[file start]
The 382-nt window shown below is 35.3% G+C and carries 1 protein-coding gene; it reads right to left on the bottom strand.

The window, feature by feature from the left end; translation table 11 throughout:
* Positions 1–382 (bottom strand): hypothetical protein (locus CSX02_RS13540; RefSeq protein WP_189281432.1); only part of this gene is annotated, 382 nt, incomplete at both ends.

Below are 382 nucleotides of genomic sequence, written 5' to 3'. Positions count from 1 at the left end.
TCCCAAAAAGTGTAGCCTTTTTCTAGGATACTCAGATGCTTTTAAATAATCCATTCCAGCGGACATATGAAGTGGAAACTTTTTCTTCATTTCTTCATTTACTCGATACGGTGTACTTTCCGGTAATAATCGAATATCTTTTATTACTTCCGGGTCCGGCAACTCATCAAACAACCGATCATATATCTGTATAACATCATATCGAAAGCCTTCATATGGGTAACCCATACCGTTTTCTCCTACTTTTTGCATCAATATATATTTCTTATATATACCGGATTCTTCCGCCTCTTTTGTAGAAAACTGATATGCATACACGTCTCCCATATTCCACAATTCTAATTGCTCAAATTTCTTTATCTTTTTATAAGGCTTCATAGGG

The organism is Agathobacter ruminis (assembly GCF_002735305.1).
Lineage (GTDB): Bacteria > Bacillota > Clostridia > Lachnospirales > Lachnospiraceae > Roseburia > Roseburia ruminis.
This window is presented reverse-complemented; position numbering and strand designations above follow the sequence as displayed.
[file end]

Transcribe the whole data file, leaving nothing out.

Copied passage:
The 382-nt window shown below is 35.3% G+C and carries 1 protein-coding gene; it reads right to left on the bottom strand.

The window, feature by feature from the left end; translation table 11 throughout:
* Positions 1–382 (bottom strand): hypothetical protein (locus CSX02_RS13540; RefSeq protein WP_189281432.1); only part of this gene is annotated, 382 nt, incomplete at both ends.

Below are 382 nucleotides of genomic sequence, written 5' to 3'. Positions count from 1 at the left end.
TCCCAAAAAGTGTAGCCTTTTTCTAGGATACTCAGATGCTTTTAAATAATCCATTCCAGCGGACATATGAAGTGGAAACTTTTTCTTCATTTCTTCATTTACTCGATACGGTGTACTTTCCGGTAATAATCGAATATCTTTTATTACTTCCGGGTCCGGCAACTCATCAAACAACCGATCATATATCTGTATAACATCATATCGAAAGCCTTCATATGGGTAACCCATACCGTTTTCTCCTACTTTTTGCATCAATATATATTTCTTATATATACCGGATTCTTCCGCCTCTTTTGTAGAAAACTGATATGCATACACGTCTCCCATATTCCACAATTCTAATTGCTCAAATTTCTTTATCTTTTTATAAGGCTTCATAGGG

The organism is Agathobacter ruminis (assembly GCF_002735305.1).
Lineage (GTDB): Bacteria > Bacillota > Clostridia > Lachnospirales > Lachnospiraceae > Roseburia > Roseburia ruminis.
This window is presented reverse-complemented; position numbering and strand designations above follow the sequence as displayed.